Oakland Street, running north from East Grand Boulevard in Detroit, has seen better days. Despite the few remaining liquor stores and other nondescript businesses, commercial abandonment and blight stretches for blocks. Bicycling south from Caniff Street on this rough and tumble stretch, I came across a nicely designed, bright orange metal sculpture of three, tall, lean walking figures, all carrying poles.
Judging by the luster, the newness of the cement base and the clean sand used to support it, the piece appeared to be a recent installation. Each figure had the word Jesus written on the sides of its head. The well-crafted sculpture seemed to be strategically placed on a slight angle, across the field, as if they were walking on a path to freedom or perhaps off to war.
Just beyond the peculiar sculpture, on the same side of Oakland near Bethune Street, stands a modest, well-maintained brick building. The vintage structure features a series of wall paintings similar to the orange sculpture, except they were done in black and white. The works of art had similar lean bodies and long thin legs, reminding me of stilts. A few of the painted figures included details, such as jewelry, making them easily identifiable as paintings of African women. Another image featured a mother figure watching over four children as they stood in line. Standing guard over the place was a small wooden sculpture of an elephant, painted blue.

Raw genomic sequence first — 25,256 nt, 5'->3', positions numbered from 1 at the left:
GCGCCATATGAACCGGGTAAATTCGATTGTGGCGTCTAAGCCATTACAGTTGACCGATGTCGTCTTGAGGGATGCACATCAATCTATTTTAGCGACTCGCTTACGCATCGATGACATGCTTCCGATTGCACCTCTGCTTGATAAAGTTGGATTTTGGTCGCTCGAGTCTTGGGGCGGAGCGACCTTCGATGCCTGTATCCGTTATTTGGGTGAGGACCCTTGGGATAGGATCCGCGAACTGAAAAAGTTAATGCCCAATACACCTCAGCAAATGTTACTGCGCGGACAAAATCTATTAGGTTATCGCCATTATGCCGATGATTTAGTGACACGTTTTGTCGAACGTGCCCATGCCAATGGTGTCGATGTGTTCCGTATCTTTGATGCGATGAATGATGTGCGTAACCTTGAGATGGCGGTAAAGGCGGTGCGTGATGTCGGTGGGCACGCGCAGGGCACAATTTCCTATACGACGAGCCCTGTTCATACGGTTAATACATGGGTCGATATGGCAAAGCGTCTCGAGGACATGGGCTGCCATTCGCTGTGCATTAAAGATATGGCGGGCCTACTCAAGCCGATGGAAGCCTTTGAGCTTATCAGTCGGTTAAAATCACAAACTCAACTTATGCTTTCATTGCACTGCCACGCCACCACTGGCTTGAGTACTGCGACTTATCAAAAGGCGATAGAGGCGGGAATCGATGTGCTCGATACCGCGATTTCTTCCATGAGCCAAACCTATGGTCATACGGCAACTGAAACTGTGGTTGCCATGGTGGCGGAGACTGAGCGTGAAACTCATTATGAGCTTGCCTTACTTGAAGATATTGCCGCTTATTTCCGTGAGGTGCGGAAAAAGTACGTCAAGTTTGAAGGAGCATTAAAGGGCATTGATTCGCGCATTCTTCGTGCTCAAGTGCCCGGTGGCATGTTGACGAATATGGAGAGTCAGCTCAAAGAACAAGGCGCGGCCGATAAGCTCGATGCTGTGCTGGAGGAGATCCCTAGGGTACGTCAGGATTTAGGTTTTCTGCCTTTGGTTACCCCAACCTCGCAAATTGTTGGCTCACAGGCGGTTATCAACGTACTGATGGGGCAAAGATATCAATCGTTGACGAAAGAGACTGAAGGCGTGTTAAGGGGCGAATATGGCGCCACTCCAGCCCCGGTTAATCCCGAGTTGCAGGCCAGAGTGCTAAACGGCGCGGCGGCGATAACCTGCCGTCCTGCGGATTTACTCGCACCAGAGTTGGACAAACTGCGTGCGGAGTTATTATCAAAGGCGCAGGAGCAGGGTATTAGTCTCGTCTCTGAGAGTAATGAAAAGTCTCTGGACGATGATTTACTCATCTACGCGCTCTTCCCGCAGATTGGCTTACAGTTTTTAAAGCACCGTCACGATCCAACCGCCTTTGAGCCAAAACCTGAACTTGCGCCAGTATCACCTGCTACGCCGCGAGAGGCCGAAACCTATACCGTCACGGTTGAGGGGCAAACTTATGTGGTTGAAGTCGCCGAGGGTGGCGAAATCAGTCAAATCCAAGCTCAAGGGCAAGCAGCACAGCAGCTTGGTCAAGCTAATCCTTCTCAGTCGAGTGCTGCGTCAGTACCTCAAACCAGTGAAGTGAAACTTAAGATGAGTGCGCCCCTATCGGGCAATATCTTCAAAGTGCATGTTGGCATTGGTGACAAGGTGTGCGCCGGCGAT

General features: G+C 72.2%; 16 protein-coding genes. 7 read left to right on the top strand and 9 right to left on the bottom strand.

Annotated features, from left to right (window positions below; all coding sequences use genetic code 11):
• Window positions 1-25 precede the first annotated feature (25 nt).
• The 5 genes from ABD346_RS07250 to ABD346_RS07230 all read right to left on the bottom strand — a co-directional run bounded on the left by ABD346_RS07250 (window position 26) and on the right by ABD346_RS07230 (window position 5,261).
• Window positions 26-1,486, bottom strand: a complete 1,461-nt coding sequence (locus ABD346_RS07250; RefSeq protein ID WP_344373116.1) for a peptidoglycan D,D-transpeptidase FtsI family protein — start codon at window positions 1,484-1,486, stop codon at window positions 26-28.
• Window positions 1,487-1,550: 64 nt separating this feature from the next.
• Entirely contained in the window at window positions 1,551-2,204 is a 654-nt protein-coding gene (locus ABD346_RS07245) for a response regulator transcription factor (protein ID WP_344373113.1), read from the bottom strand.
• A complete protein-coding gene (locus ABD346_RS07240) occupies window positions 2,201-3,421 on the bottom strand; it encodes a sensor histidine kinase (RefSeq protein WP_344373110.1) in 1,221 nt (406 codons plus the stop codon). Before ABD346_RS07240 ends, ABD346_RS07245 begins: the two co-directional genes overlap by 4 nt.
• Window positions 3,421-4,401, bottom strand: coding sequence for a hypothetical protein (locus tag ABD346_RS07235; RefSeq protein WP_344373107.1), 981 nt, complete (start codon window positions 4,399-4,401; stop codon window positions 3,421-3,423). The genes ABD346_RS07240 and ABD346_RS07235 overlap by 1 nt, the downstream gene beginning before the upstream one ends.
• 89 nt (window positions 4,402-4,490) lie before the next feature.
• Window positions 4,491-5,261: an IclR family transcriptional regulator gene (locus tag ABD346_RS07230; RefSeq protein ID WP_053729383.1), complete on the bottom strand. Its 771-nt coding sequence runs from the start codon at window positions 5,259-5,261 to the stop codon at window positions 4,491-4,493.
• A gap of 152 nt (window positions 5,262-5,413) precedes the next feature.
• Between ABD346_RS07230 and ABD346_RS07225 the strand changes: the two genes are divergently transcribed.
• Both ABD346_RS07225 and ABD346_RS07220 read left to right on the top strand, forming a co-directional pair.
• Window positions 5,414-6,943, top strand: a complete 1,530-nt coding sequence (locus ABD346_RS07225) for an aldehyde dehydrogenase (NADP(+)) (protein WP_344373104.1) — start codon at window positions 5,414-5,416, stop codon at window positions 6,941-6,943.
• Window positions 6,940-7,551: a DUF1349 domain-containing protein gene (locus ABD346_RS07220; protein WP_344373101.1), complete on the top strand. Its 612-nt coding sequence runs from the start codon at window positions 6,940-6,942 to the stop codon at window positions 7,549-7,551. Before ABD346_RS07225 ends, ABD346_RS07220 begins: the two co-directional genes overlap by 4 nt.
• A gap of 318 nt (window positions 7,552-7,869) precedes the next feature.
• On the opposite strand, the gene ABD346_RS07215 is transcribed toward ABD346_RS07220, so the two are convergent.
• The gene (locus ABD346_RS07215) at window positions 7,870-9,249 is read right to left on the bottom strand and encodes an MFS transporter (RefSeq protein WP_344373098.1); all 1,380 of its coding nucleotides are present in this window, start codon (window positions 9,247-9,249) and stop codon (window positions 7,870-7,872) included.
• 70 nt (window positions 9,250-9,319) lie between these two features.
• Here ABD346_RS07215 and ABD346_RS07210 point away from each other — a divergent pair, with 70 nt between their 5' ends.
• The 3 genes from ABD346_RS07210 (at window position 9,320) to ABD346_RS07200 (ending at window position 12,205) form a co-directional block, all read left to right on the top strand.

It wasn’t clear to me what this out-of-the-ordinary place was. It could have been a number of things. Maybe an art gallery, design studio or possibly a day care center? I’m not certain. Adding to its mystique was a painting on the north side of the building of a large, faded question mark and the words “who is Detroit”. Was that part of the overall design that included the sculptures and other wall paintings? I couldn’t help but wonder.